What Laing didn’t note in his critique of “ontological insecurity,” however, was the central role this affective crippling plays in fascism past and present, including their attempts to use Nietzsche’s notion of “Ubermensch” as supposed justification. More broadly, despite the fact that the frameworks Horney or Laing advanced had largely abandoned any sort of materialist or class analysis in favor of the overly existential, they both can add a great deal to what little Fromm actually wrote on suffering and affective crippling. As it relates to sensuousness, suffering, and consciousness though, the theoretical foundation Ernst Bloch established weaves them all together.
Before that though, this notion of affective crippling similarly applies to ruling classes and we can see a perfect example when Marx first wrote on the causes that led to dictatorship under Bonaparte, precursor to Hitler and the Nazis. It was a “feeling of weakness that caused them to recoil from the pure conditions of their own class rule and to yearn for the former more incomplete, more undeveloped and precisely on that account less dangerous forms of this rule.” When threatened by the fact that the socialist “party of the red republic” had just won a majority of seats in parliament, ruling classes dissolved parliament in order to empower Bonaparte to crush the rising left instead.
In addition to this threat of a rising left, economic crisis hit the country that year and “how in the throes of this business panic his trade-crazy brain is tortured,” as Marx put it. Supporting Bonaparte’s violent dictatorship was, for ruling classes, “‘rather an end with terror” against what they were threatened by, not “terror without end” for them. In terms of the threat of rising socialism amidst economic crisis, this is how we, in Marx’s words, “comprehend why the bourgeoisie callously hardens its heart against it,” eventually choosing violent dictatorship. Similarly, days before the Reichstag fire in Germany, Trotsky wrote that “twenty years of collaboration of the Social Democracy with the bourgeoisie have not softened by one iota the hearts of the capitalists.”
Ernst Bloch on Suffering and Marx’s 1841 Dissertation
In his 2020 book, The Return of Nature: Socialism and Ecology, John Bellamy Foster argued in favor of an “emergentist ecological Marxism.” This was based on the idea that “Marx’s conception” was one “involving the human-sensuous interaction with nature via production” or “the need to satisfy human sensuous needs through appropriation from external nature.” This follows Marx’s own equivocation from his 1841 dissertation onward, as well as the vulgar reductionism that Engels, Kautsky, and Plekhanov advanced after his death. As such, Foster equated human sensuousness with being simply of the senses without regard to the felt experience of suffering, which is a capacity we share, in one form or another, with plants and non-human animals as well.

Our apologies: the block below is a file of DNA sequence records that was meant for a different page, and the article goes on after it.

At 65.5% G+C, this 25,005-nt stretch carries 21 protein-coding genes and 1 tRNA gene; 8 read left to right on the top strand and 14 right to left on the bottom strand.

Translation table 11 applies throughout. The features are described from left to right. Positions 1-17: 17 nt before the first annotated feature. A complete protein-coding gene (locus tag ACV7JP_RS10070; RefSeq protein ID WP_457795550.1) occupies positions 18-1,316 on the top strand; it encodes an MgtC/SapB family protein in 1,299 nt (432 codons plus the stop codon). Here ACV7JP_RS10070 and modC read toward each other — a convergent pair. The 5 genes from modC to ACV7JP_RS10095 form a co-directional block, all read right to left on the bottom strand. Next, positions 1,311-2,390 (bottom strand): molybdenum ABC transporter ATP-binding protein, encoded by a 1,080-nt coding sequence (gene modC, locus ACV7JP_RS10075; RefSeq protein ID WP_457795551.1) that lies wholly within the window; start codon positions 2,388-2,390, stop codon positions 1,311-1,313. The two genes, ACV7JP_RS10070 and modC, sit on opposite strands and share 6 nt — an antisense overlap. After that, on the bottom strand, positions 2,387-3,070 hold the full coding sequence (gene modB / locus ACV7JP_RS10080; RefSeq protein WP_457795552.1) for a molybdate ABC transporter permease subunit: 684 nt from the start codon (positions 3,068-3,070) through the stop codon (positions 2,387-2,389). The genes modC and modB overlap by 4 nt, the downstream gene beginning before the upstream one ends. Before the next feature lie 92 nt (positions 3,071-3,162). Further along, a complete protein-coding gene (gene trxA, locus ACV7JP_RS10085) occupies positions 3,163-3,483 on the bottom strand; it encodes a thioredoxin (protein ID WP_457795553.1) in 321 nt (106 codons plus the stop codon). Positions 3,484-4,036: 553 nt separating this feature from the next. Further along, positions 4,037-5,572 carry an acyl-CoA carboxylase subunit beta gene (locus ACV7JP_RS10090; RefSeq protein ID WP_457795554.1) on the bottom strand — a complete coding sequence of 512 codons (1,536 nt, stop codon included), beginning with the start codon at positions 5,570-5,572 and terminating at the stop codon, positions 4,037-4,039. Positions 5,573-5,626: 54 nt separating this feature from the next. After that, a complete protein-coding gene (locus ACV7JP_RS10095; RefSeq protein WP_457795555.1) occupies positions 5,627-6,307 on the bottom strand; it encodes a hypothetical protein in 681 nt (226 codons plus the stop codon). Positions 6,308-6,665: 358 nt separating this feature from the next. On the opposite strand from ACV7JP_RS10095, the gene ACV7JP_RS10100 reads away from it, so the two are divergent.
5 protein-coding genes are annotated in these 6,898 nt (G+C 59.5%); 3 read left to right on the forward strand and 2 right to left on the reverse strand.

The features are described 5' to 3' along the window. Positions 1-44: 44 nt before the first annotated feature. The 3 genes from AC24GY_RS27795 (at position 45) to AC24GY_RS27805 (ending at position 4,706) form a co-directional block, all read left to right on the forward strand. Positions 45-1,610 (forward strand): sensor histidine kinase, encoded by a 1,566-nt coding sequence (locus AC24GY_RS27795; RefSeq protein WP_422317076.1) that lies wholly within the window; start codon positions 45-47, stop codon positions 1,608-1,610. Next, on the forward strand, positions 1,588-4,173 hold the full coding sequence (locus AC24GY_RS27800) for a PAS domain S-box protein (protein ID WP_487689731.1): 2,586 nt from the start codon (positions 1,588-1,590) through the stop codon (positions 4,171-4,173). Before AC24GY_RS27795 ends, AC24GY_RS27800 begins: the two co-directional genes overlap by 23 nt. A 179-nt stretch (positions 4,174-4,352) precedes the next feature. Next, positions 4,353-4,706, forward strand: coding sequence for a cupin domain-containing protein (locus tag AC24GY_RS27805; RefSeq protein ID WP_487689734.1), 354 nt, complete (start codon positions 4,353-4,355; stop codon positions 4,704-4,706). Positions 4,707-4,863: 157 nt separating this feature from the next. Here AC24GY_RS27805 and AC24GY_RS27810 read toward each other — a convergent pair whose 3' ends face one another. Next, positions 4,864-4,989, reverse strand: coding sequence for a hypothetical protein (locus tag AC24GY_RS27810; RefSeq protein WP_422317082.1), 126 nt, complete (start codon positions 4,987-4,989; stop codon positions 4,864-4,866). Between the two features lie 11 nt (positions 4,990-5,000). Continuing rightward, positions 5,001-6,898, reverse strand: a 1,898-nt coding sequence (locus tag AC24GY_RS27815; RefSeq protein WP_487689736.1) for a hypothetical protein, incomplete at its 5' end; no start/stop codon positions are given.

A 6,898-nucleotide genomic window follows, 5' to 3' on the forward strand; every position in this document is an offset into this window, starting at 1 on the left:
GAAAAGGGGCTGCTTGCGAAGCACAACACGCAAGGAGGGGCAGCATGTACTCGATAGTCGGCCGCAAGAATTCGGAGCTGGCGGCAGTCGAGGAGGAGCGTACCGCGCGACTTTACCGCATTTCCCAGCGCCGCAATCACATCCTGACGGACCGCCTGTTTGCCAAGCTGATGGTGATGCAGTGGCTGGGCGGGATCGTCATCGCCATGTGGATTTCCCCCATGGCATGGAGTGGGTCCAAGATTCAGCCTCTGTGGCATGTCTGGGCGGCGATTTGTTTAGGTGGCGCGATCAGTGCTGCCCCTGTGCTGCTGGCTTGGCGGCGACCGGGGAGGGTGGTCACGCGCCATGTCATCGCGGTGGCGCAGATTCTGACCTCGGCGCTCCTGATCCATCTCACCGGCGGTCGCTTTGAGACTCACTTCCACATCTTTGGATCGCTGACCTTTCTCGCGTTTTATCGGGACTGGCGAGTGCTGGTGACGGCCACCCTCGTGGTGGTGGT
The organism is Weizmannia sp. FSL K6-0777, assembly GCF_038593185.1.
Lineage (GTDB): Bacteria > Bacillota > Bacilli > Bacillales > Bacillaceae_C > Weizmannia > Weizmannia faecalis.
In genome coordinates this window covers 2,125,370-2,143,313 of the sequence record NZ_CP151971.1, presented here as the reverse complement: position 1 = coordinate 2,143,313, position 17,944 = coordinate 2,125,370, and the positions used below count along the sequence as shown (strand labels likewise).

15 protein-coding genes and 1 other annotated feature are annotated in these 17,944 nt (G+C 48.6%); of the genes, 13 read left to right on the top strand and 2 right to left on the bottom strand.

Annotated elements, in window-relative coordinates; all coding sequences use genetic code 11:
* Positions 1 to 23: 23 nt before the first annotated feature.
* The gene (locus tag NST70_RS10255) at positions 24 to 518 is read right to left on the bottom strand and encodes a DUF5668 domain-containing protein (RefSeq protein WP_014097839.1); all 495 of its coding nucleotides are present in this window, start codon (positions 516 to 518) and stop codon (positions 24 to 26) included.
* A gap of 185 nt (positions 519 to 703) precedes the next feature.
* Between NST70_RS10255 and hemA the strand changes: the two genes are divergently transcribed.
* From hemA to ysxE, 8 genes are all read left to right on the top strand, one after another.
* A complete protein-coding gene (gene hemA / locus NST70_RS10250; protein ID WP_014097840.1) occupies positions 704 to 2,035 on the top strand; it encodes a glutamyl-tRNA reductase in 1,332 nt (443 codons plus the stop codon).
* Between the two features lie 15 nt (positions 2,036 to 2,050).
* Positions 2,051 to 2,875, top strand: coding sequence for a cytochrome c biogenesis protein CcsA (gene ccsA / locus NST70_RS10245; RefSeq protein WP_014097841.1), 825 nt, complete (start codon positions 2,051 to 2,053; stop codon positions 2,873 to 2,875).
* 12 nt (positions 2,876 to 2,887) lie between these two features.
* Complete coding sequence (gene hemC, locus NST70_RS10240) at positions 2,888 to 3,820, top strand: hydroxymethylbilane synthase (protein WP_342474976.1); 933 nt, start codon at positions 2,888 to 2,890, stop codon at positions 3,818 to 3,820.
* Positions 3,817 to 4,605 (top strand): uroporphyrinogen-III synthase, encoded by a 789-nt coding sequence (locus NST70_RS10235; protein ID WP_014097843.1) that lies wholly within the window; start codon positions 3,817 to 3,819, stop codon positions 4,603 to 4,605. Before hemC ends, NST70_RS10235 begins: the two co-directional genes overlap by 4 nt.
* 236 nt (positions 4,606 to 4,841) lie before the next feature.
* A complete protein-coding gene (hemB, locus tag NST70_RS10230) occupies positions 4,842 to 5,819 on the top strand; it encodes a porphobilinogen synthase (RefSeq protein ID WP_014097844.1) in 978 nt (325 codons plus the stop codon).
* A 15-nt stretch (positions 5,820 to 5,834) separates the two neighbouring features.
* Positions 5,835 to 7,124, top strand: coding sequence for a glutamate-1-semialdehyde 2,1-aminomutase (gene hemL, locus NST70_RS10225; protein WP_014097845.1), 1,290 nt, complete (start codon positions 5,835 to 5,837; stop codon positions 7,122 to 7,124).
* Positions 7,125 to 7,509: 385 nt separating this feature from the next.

Without a sensuous, suffering, and passionate materialism, what Marx referred to as “social metabolism” doesn’t actually have a “moving and generating principle,” which means it thus cannot actually be metabolic. As described in the previous article, Marx was clear when he wrote that “To be sensuous is to suffer” and it doesn’t make much sense to fundamentally leave this out. For example, given the present reality of climate catastrophes marching us toward apocalypse, suffering is similarly at the core of our “metabolic rift” with the rest of nature. We are, in the words of the late Ernst Bloch, a “suffering Earth” and it’s time we harnessed that power.
Unlike Walter Benjamin, who took his own life, and Abram Leon, who was murdered in a gas chamber in Auschwitz like Agnes Heller’s father, the German-born Jewish philosopher Ernst Bloch made it out of Europe alive, eventually coming to the US. Given his insufficient allegiance to staying within the bounds of Red Scare Amerikkka though, he wasn’t afforded the opportunities presented to other Jewish refugees who, in contrast, built their careers by “adapting Critical Theory to the American cultural and bureaucratic machine.” As such, after writing what would become three volumes of The Principle of Hope published decades later, he moved back to Germany once the Nazi were defeated.
Bloch never referenced Marx’s brief articulations on feelings, emotions, passions, and suffering either. Despite this though, it found its way into his thinking too. “The Marxist approach,” Bloch wrote in the second volume, “is consciously to make history and no longer to suffer it passively.” That shift, one from passivity to the conscious pursuit of revolution, necessitates what Fromm referred to as “biophilia,” the passionate “striving to overcome.”
In the first volume, Bloch argued that ridding ourselves of the “static concept of being” opens a door to “the real dimension of hope.” This is to a world “full of propensity towards something, tendency towards something, latency of something,” which will eventually result in a “fulfillment of the intending.” As Bloch put it, this “dimension of hope” takes us to “a world which is more adequate for us, without degrading suffering, anxiety, self-alienation, nothingness.”
To put it another way, hope is necessary in order to overcome the potential that also exists within the felt experience of suffering and threat to degrade our revolutionary capacities, like Fromm above on circumstances being affectively crippling. To Bloch though, there was something more deeply integral to the rest of nature itself, a “propensity towards something” that ultimately led to hope. It was an inherent striving, an imminence. This was like Marx on the tendency of the rate of profit to decline and what he therefore regarded as the imminence of revolution, but different.